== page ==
Extension Office tax rates increase; Hike goes into effect despite fiscal court rejection

Published 9:00 am Wednesday, October 4, 2023

By Fiona Morgan


The Fiscal Court voted to deny the Boyle County-UK Extension Office’s new tax rates at a special-called meeting on Aug. 29. However, since the rates are set by the Department of Local Government, the rates went into effect anyway.

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Magistrates Jamey Gay and Paula Bodner voted yes, and the other four magistrates voted no. The new rates, which went into effect despite the court’s rejection, are 9.0 for real property; 21.27 for personal property; and 1.3 for motor vehicles. A rate of 9.0 means that $90 for every $100,000 would be taxed.

Most local agencies use compensating tax rates, which change based on how property values change. Since assessed values on real and personal property have recently increased, compensating tax rates have been decreasing so governments take in the same or similar amount of money.

However, this year’s Extension Office rates are higher than the actual compensating rate would be. Last year, the Extension District’s rate for real property was 8.3, and this year it will go up to 9.0. Judge-Executive Trille Bottom said the actual compensating rate would be 7.7, not 9.0.

At the Fiscal Court meeting on August 22, the court denied those new rates in hopes that the extension board would take the actual compensating rate.

Rita Stewart, area extension director for 10 counties, explained in the August 29 meeting that the Extension Office doesn’t calculate the rates. The Department of Local Government determines the tax rates, and the Extension Office Board chooses whether to approve them or opt for a different rate.

Board members voted to take the compensating rate that the DLG presented for them. Tax rates are based on county assessment information that comes from the Department of Revenue.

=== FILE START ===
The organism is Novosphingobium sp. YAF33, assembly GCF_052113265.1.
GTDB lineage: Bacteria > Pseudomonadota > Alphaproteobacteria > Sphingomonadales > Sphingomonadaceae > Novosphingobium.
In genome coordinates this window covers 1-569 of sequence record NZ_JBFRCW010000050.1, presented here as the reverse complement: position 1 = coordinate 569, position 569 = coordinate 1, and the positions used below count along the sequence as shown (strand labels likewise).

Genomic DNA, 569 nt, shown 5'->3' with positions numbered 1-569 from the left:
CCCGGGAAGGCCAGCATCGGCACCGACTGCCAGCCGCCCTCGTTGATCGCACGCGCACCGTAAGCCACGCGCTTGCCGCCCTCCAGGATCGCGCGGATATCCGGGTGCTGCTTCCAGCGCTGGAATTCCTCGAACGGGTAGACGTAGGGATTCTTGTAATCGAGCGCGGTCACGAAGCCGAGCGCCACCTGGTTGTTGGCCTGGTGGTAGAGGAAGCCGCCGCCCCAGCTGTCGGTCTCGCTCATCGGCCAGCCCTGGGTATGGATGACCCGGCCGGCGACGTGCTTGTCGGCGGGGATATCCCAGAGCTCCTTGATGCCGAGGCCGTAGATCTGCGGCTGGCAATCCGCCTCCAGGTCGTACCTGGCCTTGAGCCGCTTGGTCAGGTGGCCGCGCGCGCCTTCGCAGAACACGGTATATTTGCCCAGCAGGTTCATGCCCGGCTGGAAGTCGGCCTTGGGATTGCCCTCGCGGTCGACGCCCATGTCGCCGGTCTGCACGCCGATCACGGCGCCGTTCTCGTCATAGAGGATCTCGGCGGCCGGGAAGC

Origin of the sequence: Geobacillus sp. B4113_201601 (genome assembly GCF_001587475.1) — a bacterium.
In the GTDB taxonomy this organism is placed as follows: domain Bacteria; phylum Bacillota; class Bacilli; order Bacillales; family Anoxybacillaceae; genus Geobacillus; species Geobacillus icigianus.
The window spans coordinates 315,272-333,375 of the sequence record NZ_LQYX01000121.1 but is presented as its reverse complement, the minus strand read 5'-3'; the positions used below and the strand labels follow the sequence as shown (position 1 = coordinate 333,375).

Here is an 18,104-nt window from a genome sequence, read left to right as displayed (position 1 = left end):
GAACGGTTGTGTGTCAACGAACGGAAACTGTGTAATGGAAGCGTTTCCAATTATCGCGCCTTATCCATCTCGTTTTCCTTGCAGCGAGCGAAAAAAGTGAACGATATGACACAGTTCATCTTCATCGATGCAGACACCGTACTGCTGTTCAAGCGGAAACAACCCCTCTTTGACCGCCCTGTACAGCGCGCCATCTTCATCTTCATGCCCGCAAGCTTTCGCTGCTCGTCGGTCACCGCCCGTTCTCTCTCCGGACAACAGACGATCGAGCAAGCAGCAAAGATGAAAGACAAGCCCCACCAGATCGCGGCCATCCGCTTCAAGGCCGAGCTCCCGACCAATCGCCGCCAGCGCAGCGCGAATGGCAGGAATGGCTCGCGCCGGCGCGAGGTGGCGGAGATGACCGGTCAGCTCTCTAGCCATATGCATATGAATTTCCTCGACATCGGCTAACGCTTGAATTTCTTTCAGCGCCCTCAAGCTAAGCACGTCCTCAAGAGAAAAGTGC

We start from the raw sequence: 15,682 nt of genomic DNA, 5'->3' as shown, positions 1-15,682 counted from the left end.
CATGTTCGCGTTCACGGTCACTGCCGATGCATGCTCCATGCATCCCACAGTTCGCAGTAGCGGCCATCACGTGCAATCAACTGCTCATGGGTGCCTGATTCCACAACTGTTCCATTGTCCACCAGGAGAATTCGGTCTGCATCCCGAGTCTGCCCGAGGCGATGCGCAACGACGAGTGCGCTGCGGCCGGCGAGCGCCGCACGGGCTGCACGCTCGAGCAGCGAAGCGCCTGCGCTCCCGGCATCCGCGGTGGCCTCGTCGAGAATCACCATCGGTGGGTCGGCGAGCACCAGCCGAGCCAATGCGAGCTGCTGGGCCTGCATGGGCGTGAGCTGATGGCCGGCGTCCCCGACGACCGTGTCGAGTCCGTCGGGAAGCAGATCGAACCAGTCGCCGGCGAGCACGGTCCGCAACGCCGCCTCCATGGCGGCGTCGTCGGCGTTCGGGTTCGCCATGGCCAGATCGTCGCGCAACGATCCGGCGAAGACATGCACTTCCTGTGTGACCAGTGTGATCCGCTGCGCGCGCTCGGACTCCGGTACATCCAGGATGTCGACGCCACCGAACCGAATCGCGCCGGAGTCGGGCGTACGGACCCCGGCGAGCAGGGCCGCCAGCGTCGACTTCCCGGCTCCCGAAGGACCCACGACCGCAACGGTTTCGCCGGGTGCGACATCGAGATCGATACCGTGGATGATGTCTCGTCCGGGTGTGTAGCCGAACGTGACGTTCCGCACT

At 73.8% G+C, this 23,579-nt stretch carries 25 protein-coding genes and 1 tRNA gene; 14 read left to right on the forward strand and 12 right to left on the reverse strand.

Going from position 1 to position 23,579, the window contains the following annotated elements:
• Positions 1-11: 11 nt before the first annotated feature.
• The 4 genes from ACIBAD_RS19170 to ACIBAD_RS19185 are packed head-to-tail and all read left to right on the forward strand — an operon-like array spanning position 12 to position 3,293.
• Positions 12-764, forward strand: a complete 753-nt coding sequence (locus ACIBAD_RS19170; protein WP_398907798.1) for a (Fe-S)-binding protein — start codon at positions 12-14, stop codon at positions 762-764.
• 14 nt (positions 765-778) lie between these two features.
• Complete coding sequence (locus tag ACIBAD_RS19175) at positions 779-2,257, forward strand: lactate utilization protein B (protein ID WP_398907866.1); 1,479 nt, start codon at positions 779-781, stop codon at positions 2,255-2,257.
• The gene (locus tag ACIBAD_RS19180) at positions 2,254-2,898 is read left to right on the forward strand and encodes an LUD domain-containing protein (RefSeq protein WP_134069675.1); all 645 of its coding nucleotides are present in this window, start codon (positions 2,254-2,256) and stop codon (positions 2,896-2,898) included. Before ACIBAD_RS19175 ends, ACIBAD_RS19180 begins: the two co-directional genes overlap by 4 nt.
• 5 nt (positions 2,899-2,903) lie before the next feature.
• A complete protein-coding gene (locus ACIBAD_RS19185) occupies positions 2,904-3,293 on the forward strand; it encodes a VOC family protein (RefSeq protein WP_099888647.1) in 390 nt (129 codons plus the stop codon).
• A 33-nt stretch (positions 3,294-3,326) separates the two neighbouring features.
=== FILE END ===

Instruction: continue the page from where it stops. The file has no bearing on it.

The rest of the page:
Magistrate Jason Cullen pointed out that the board could have chosen a lower rate, but decided not to. He said most other government agencies’ compensating rates have gone down.

“Every other entity in this county has opted to go lower, but for some reason the Extension Office has gone up,” Cullen said. “Our magistrates association has a call into DLG to understand it, because it doesn’t make any sense.”

The real property and the personal property tax rates for the Extension District have been steadily increasing over the years. In 2017, their real estate rate was 4.23, and the personal property tax was 9.21. Between 2017 and 2023, those rates have more than doubled.

Bottom said the property assessments times this year’s extension tax rate adds up to just under $300,000 more spendable money for the district than in 2022. However, Stewart said they have to factor in delinquency and subtract some numbers.

Stewart said the actual projected revenue difference is $147,000. They do a 5% delinquency rate, and a 4.5% collection rate, and when they figure those out, they will bring in an estimated $147,000 more this year than in 2022.

Extension Board Representative Ben Guerrant said the board decided to use extra revenue for debt repayments on a capital building project. The Extension Office recently made a building expansion and renovation.